Creatine Supplements

Creatine Supplements Facts

While many athletes go far on their own steam, many more eventually turn to a variety of supplements and drugs to enhance their performance. With massive competition on the field and in the gym, athletes are continuously on a quest for something to help them outrun, outlast and out-lift their opponents.

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Athletes, World Class Athlete Program WCAP Best Of United St…

World Class Athlete Program WCAP Best Of United St…—familymwr (Flickr.com)

One of the most popular supplements around is creatine. This substance is purported to provide a big energy boost and to aid muscle growth.

Creatine is a natural supplement; however, not much research has been done regarding its effectiveness or its long-term effects on the body. It is, however, widely accessible in a wide variety of forms, including bars, powders and tablets, and this easy access has added to its popularity.

Creatine Supplement Information

Creatine is a nitrogenous organic acid compound that is naturally produced in our bodies by the liver, pancreas and kidneys. It is dispersed through the bloodstream until it reaches the muscles, where it is converted into creatine phosphate. Creatine phosphate is a powerful metabolite that goes to work regenerating the muscles’ prime energy source.

Publisher’s Disclaimer: The picture to the right has nothing to do with Creatine Supplements, and no implication is implied that the men in the picture take any supplements. It is just a picture about “Athletes.”


Creatine is completely natural and can be found in many foods we eat. Beef, salmon, herring, and tuna all contain a degree of creatine. To really see any significant benefits from creatine, however, one would need to consume it in much larger quantities than can be found in a regular diet. For this reason, many bodybuilders and athletes choose to include creatine supplements in their programs.

The Benefits of Creatine

In the 1970s various studies indicated that creatine supplements had the potential to enhance athletic performance. In many cases, creatine provided a significant boost of strength, helped build lean muscle mass, and helped muscles recover more quickly from the strain of exercise. Creatine seemed particularly effective in providing short-term boosts of energy for intense exercise like weight-lifting. Some studies showed that swimmers performed better after taking creatine. Other studies showed a marked improvement among sprinters who used creatine supplements.

Creatine really caught on among athletes by the 1990s, and continues to be an extremely popular supplement today. Creatine is particularly popular among college level and professional athletes, with an estimated 40-50% saying that they use creatine supplements regularly to enhance performance. Regarding its permissibility in sports events, I found on the US Government National Institutes of Health Medline Plus site:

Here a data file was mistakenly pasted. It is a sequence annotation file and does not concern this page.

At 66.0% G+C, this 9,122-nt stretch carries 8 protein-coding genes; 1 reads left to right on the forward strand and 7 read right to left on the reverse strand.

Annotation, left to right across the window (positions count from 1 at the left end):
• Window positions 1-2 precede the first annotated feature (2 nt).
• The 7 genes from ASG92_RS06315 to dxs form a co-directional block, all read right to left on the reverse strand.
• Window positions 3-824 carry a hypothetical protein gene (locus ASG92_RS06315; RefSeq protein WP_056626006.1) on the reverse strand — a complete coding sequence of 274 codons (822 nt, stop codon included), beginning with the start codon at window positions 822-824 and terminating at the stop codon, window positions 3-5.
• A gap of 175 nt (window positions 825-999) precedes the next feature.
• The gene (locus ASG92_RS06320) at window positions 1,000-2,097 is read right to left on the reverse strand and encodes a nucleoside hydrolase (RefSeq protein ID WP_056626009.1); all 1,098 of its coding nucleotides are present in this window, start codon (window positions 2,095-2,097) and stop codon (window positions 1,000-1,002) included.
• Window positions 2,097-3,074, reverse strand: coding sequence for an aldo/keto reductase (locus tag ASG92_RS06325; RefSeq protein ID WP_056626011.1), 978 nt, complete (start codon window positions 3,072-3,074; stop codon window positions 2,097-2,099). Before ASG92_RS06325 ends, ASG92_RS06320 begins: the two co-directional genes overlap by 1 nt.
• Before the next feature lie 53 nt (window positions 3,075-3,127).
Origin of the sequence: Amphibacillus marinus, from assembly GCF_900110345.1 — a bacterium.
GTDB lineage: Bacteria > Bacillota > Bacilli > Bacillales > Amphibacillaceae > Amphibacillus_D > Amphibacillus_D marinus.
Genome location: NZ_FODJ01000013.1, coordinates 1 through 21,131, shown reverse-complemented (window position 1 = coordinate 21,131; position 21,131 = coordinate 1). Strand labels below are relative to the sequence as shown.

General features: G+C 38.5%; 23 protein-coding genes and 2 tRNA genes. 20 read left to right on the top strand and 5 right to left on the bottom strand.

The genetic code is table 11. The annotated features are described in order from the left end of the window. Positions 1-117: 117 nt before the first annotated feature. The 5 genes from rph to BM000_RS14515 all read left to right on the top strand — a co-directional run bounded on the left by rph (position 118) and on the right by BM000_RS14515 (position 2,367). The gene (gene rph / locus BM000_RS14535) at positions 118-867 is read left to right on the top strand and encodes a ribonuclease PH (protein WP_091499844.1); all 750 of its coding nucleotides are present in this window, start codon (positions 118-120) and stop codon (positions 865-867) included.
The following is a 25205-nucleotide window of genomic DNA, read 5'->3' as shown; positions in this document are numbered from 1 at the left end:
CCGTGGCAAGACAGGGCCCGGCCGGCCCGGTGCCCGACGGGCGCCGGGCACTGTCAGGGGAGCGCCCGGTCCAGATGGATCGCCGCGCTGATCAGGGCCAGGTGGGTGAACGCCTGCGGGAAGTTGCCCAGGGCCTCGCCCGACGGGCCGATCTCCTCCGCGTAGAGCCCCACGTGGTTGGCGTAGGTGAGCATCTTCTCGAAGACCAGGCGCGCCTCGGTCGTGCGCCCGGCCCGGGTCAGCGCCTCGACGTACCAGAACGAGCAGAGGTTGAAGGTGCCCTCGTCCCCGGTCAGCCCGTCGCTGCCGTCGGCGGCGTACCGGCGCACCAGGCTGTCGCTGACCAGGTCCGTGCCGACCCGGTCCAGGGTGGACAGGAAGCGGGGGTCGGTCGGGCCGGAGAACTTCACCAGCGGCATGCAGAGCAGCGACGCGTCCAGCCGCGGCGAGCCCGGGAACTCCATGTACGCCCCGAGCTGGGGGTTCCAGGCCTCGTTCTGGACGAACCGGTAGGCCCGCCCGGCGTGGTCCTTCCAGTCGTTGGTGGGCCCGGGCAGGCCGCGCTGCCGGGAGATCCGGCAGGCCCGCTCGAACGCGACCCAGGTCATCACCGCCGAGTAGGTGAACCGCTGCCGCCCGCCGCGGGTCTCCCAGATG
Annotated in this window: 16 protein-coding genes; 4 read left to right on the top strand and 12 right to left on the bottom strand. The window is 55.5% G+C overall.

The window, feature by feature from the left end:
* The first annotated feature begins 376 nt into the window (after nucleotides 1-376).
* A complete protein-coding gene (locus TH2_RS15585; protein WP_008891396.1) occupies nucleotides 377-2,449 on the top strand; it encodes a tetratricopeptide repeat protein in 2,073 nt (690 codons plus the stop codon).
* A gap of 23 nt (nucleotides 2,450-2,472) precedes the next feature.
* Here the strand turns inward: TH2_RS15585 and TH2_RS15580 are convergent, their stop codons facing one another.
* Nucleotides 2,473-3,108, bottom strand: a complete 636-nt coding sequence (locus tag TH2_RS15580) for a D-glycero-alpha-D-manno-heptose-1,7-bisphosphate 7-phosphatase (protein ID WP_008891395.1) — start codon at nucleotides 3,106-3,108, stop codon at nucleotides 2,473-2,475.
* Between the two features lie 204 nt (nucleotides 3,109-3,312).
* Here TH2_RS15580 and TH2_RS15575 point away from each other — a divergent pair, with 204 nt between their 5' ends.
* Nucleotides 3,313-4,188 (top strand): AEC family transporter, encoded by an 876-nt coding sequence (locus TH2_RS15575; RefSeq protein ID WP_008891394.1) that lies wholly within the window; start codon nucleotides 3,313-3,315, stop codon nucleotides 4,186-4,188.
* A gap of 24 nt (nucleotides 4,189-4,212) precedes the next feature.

“Creatine is allowed by the International Olympic Committee, National Collegiate Athletic Association (NCAA), and professional sports. However, the NCAA no longer allows colleges and universities to supply creatine to their students with school funds. Students are permitted to buy creatine on their own and the NCAA has no plans to ban creatine unless medical evidence indicates that it is harmful. With current testing methods, detection of supplemental creatine use would not be possible.”

Is Creatine Safe to Use?

As with any supplement, “natural” doesn’t necessarily equal “safe”. Since supplements aren’t medications, they aren’t as stringently moderated or monitored. To date, very little research has been done, and the long-term effects of creatine supplements are still unknown.

If you are generally healthy, you should be able to process creatine with no problem; however, do follow the dosing instructions carefully. When used in excess, some side effects can crop up, including weight gain, breathing problems, diarrhea, kidney problems, rash, nausea and stomach upset.

Creatine may be an excellent addition to your workout routines. Simply be wise in selecting supplements, listen to your doctor, and continue listening to your body to know what’s working and what’s not.

Related Resources:

US Government National Institutes of Health Medline Plus Site

American Academy of Orthopaedic Surgeons